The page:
|Mclaughlin, S - OAK RIDGE NATIONAL LAB|
|Dela Torre Ugarte, D - AG POLICY ANALYSIS CENTER|
|Garten, C - OAK RIDGE NATIONAL LAB|
|Lynd, L - DARTMOUTH COLLEGE|
|Tolbert, V - OAK RIDGE NATIONAL LAB|
|Walsh, M - OAK RIDGE NATIONAL LAB|
|Wolf, D - VPI & SU|
Submitted to: Environmental Science and Technology
Publication Type: Peer Reviewed Journal
Publication Acceptance Date: April 8, 2002
Publication Date: April 9, 2002
Citation: MCLAUGHLIN, S.B., DELA TORRE UGARTE, D.G., GARTEN, C.T., LYND, L.R., SANDERSON, M.A., TOLBERT, V.R., WALSH, M.E., WOLF, D.D. HIGH-VALUE RENEWABLE ENERGY FROM PRAIRIE GRASSES. ENVIRONMENTAL SCIENCE AND TECHNOLOGY. 2002. v. 36. p. 2122-2129. Interpretive Summary: This paper focuses on quantifying social and environmental costs of production of one potential biofuel. Projected economic benefits of renewable energy derived from a native prairie grass, switchgrass, include non-market values that can reduce net fuel costs to near zero. At a farm-gate price of $44.00 dry Mg-1, an agricultural sector model predicts higher profits for switchgrass than conventional crops on 16.9 million ha. Benefits would include an annual increase of $6 billion in net farm returns, a $1.86 billion reduction in government subsidies, and displacement of 44 to 159 Tg yr-1 (1 Tg = 1012 g) of greenhouse gas emissions. Incorporating these values into the pricing structure for switchgrass bioenergy could accelerate commercialization and provide net benefits to the U.S. economy.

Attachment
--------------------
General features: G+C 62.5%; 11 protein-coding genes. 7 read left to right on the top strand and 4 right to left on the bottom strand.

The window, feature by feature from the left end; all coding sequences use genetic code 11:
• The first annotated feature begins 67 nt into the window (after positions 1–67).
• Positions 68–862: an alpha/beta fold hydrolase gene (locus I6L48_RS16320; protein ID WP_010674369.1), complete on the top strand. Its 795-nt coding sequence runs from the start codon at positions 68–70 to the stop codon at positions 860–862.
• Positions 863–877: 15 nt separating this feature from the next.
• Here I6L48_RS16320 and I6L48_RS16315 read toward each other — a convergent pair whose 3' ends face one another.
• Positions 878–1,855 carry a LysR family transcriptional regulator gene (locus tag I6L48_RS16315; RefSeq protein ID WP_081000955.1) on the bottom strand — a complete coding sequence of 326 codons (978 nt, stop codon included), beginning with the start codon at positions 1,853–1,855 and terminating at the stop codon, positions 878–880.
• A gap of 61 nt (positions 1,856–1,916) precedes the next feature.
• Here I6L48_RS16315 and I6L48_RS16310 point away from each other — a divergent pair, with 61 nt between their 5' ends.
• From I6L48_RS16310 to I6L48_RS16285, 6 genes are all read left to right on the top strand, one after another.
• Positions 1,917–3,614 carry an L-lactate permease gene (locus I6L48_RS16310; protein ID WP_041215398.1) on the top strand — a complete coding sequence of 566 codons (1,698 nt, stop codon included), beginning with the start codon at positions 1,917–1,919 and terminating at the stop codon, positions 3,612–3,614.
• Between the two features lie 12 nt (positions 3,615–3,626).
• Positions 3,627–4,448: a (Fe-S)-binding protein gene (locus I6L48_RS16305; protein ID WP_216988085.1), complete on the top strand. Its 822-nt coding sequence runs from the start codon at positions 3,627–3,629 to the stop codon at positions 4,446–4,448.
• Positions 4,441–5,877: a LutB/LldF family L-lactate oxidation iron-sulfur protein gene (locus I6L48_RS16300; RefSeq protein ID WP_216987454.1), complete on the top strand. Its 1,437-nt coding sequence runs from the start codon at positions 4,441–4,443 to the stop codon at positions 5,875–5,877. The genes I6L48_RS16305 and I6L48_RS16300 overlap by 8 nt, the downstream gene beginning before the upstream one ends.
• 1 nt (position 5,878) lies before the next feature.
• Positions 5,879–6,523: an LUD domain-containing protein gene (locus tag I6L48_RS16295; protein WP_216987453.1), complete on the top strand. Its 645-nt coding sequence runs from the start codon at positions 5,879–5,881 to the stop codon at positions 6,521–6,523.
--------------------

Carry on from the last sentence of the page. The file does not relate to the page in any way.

Technical Abstract: This paper focuses on quantifying social and environmental costs of production of one potential cellulosic feedstock, switchgrass (Panicum virgatum), a native, perennial, warm season prairie grass. We compare aspects of the market price and social cost of energy derived from switchgrass produced as a dedicated energy crop with costs and values associated with fossil fuels, primarily oil and natural gas. From our analyses it appears that price supports for cellulosic feedstock production would be an economically sound and cost-effective means of accelerating market penetration of bioenergy crops and developing an industry producing power, fuel, and bio-products from such crops. For example, a modest increase in the feedstock price of $10 Mg-1 (or an equivalent price support) at the $34 Mg-1 level for producers could potentially increase the acreage of switchgrass by more than five-fold. Such an increase in production area, at an annual national cost of $1.58 B in price support payments, is projected to increase net farm income to agriculture by about $4.7 billion with a benefit:cost ratio of 3:1. At this rate of return, price supports for production of renewable fuels would generate a sustainable source of income for the farm economy. By contrast subsidies for the fossil fuel industry have been estimated at ~$26 billion yr-1, an amount sufficient for wholesale purchase of one-third of the gasoline used annually in the U.S. There are important benefits to accelerating commercialization by assuring initial profitability of both production and processing components of the industry and thereby investing in a system that will add value to society at local, regional, and global scales.